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      Higher Glycation of β L- and β S-Crystallins in the Anterior Lens Cortex and Maximum Glycation of γ-Crystallins in the Bovine Lens Nucleus, Demonstrated by Frozen Sectioning, Isoelectric Focusing and Lectin Staining

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          The aim of the current study was to demonstrate glycation of β<sub>L</sub>-, β<sub>S</sub>- and γ-crystallins in the young bovine lens. To establish which of the crystallins are glycated and where they are located in the lens, we carried out microsectioning of the lens, followed by isoelectric focusing (IEF). Four bovine lenses of 1.183 ± 0.070 years were frozen-sectioned into equator and 11 layers. Water-soluble crystallins were separated by IEF and stained: (1) with Coomassie brilliant blue for proteins; (2) with the lectin concanavalin A, followed by horseradish peroxidase and diaminobenzidine, for glycated proteins. Experiments were performed with crystallins and proteins in native form, in the absence of denaturants. The crystallins were separated by IEF into α-crystallins of high molecular weight (HM), α<sub>L</sub>-, β<sub>H</sub>-, β<sub>L</sub>-, β<sub>S</sub>- and γ-crystallins. In the lectin staining experiments, only HM, β<sub>L</sub>-, β<sub>S</sub>- and γ-crystallins were positive, whereas the α<sub>L</sub>- and β<sub>H</sub>-crystallins were negative. Contrary to the glycated γ-crystallins in the lens nucleus, the β<sub>S</sub>- and β<sub>L</sub>-crystallins were predominantly glycated in the anterior cortex and to a somewhat lower extent also in the posterior cortical regions. The degree of glycation (total densitometric readings of lectin-stained bands/Coomassie-blue-stained bands) is as follows: total γ-crystallins 2.44, β<sub>S</sub>-crystallins 0.77 and β<sub>L</sub>-crystallins 0.28. Though glycation in the bovine lens is very low, lectin staining is sufficiently sensitive to detect the various glycated crystallins. The degree of glycation of γ-crystallins was 3 times higher than that of β<sub>S</sub>-crystallins and 9 times higher than that of β<sub>L</sub>-crystallins.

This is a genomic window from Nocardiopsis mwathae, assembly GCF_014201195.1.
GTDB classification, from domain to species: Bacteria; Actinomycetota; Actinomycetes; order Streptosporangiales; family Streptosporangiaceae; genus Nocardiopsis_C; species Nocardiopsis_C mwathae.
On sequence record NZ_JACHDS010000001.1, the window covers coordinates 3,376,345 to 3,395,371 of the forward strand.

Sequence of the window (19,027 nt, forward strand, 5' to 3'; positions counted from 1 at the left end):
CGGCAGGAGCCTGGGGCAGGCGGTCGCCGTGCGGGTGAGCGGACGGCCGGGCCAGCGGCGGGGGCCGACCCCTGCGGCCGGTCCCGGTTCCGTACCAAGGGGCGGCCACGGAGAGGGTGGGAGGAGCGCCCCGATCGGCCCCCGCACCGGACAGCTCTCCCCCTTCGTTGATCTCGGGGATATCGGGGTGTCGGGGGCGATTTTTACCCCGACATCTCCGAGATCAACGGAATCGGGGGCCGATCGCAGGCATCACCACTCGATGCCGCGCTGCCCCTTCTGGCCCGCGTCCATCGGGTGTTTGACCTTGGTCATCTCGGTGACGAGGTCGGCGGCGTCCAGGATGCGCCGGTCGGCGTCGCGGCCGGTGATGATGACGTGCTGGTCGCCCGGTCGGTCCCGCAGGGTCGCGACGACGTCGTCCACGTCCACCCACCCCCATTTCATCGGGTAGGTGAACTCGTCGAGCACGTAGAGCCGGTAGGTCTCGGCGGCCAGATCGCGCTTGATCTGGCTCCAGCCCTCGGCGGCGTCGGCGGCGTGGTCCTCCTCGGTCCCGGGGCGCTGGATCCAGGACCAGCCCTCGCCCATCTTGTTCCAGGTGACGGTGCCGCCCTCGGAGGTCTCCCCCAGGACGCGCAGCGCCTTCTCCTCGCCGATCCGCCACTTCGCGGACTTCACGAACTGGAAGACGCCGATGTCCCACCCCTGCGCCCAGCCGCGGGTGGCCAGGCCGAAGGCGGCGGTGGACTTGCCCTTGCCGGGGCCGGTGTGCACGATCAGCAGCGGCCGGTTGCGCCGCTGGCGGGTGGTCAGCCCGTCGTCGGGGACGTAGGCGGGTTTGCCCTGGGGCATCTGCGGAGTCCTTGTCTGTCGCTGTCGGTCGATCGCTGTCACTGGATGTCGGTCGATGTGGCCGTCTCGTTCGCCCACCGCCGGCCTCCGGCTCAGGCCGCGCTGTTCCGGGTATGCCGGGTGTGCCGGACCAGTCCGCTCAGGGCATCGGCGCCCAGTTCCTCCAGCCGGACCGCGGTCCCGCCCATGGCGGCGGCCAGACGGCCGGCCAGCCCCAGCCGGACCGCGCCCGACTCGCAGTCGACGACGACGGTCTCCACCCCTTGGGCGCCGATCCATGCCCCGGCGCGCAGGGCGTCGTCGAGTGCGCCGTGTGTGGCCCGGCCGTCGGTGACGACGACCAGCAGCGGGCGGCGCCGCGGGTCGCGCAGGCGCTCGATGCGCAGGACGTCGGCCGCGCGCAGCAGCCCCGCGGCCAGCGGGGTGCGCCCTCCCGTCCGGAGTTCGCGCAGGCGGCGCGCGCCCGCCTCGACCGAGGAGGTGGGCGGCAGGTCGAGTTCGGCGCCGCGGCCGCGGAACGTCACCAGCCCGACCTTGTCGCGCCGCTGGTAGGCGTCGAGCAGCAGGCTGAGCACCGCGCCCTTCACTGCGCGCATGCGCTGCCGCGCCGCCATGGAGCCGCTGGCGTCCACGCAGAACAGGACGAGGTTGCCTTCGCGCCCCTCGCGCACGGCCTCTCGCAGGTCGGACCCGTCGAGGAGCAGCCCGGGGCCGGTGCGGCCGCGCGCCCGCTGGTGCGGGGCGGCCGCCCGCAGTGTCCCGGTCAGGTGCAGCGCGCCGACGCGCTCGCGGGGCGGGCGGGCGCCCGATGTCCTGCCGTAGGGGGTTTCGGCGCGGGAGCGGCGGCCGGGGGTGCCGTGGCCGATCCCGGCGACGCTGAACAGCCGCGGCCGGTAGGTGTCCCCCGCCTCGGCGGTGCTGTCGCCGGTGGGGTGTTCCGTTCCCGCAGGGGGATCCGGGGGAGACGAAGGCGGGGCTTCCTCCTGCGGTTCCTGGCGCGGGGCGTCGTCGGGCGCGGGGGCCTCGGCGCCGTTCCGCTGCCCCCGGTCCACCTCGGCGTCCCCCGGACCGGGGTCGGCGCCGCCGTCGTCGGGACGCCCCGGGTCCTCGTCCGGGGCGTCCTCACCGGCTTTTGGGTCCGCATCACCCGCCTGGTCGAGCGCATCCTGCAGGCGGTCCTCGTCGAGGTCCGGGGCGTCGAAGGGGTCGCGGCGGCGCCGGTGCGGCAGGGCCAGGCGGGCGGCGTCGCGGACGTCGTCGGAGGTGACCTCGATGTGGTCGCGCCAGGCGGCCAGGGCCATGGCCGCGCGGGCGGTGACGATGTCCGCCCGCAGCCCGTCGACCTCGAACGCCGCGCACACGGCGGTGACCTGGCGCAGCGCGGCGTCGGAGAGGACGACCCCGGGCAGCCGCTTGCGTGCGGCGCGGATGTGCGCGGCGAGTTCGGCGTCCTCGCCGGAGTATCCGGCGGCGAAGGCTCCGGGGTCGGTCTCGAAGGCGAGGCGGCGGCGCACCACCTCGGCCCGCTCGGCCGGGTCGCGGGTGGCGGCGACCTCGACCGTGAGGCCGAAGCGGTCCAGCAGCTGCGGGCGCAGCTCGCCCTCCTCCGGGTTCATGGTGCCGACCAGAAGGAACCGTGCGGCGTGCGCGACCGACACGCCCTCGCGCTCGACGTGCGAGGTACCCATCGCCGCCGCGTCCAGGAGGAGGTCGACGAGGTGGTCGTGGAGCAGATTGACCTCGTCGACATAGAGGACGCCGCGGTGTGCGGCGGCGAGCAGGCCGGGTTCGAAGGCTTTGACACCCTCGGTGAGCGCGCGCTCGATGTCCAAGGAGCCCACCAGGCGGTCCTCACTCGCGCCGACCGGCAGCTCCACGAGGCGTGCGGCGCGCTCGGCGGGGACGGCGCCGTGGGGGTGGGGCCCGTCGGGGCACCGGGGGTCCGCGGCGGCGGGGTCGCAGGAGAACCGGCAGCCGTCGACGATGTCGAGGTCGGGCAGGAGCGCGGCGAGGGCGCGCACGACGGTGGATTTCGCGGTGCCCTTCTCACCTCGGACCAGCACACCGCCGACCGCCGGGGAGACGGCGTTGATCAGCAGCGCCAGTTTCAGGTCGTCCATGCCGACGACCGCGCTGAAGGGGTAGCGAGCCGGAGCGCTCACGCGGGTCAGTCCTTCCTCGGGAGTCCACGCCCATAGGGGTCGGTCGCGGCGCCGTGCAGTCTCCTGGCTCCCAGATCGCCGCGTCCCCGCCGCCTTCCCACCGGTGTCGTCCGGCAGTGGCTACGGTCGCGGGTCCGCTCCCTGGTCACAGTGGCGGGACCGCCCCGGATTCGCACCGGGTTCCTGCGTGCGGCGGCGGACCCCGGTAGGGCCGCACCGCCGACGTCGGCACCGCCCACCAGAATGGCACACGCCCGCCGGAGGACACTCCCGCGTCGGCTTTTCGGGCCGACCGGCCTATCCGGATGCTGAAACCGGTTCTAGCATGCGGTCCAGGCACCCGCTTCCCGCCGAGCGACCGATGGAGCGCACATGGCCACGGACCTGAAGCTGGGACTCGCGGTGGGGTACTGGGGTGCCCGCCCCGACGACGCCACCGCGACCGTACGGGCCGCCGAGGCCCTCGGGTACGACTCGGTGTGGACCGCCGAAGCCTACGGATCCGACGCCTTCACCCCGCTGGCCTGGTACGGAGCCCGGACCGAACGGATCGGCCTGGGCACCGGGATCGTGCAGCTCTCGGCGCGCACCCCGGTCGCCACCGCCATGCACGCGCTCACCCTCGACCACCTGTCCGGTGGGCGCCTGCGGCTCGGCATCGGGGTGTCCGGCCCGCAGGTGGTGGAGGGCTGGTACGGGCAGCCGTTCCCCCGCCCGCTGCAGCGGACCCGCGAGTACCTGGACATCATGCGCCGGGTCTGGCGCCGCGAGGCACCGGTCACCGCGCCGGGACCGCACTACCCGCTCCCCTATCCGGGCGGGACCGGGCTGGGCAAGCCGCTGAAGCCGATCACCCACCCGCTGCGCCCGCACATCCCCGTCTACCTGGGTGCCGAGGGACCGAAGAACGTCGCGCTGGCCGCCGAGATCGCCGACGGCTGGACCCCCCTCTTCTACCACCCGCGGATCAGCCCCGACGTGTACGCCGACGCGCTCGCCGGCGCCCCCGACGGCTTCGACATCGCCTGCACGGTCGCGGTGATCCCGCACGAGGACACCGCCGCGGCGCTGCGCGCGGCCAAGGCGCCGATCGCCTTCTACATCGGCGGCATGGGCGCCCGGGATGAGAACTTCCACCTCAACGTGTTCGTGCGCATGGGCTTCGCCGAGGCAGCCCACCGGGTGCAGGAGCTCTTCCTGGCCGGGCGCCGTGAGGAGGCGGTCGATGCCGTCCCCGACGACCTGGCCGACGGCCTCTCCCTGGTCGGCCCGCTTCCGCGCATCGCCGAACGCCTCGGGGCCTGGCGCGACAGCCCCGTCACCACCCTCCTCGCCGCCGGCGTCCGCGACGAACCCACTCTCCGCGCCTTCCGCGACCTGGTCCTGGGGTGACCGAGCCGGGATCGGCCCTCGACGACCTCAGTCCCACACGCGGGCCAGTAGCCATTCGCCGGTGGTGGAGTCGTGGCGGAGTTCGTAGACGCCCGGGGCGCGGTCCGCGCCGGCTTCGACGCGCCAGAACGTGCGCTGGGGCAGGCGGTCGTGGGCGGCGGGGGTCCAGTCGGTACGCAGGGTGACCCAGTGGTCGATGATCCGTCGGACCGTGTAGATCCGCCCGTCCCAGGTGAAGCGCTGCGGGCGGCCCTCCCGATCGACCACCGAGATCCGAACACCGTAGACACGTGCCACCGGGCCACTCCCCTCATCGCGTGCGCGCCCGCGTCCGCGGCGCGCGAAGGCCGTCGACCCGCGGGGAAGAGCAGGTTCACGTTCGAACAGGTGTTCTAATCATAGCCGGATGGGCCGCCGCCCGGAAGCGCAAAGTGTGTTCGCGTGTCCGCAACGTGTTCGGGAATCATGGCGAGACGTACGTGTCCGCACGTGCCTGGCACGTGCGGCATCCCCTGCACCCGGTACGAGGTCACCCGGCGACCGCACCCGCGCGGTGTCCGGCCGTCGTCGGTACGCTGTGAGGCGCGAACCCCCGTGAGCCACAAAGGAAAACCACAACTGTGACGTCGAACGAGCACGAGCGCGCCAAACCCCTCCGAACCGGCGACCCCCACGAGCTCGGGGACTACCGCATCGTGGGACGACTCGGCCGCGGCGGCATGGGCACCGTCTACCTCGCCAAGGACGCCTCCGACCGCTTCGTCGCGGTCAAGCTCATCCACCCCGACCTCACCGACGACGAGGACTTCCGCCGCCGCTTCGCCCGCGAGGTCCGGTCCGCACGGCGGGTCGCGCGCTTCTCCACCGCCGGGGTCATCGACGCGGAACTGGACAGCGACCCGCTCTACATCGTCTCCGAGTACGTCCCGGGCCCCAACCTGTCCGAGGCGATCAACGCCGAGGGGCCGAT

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          Most cited references 4

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          A possible chaperone-like quaternary structure for alpha-crystallin.

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            Site Selectivity in the Glycation of αA-Crystallin and αB-Crystallins by Glucose

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              Protein profiles of microsections of the fetal and adult human lens during development and ageing.

              The water-soluble proteins of the human fetal lens (175- and 285-day-old) contain HM-, pre-alpha-, alpha-, beta- and gamma-crystallins. Using the frozen-sectioning technique, it can be demonstrated that the fetal lens does not have an homogeneous distribution of crystallins, but there are gradual differences between the cortices and the nucleus. The frozen-sectioning technique shows for the adult lens significantly increasing amounts of beta-crystallins of pI 4.95-5.55, especially at the posterior supra-nuclear layer, increasing amounts of HM-crystallins and decreasing amounts of beta-crystallins of pI 5.80-7.05 in the nucleus. This microsectioning technique was correlated with Scheimpflug photographs of the fetal and adult lens. In the fetal lens, the anterior capsule and 2 peaks in the anterior and posterior supranuclear layers could be visualized after densitometry. In the adult lens 5 layers could be demonstrated, e.g. the anterior capsule, the anterior supranuclear layer, the nucleus, the posterior supranuclear layer and the anterior capsule.

                Author and article information

                Ophthalmic Res
                Ophthalmic Research
                S. Karger AG
                August 1998
                12 June 1998
                : 30
                : 4
                : 233-243
                a Institute of Experimental Ophthalmology and b Department of Economic Theory II, Institute of Social and Economic Sciences, University of Bonn, Germany
                55480 Ophthalmic Res 1998;30:233–243
                © 1998 S. Karger AG, Basel

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                Page count
                Figures: 6, Tables: 2, References: 34, Pages: 11
                Original Paper


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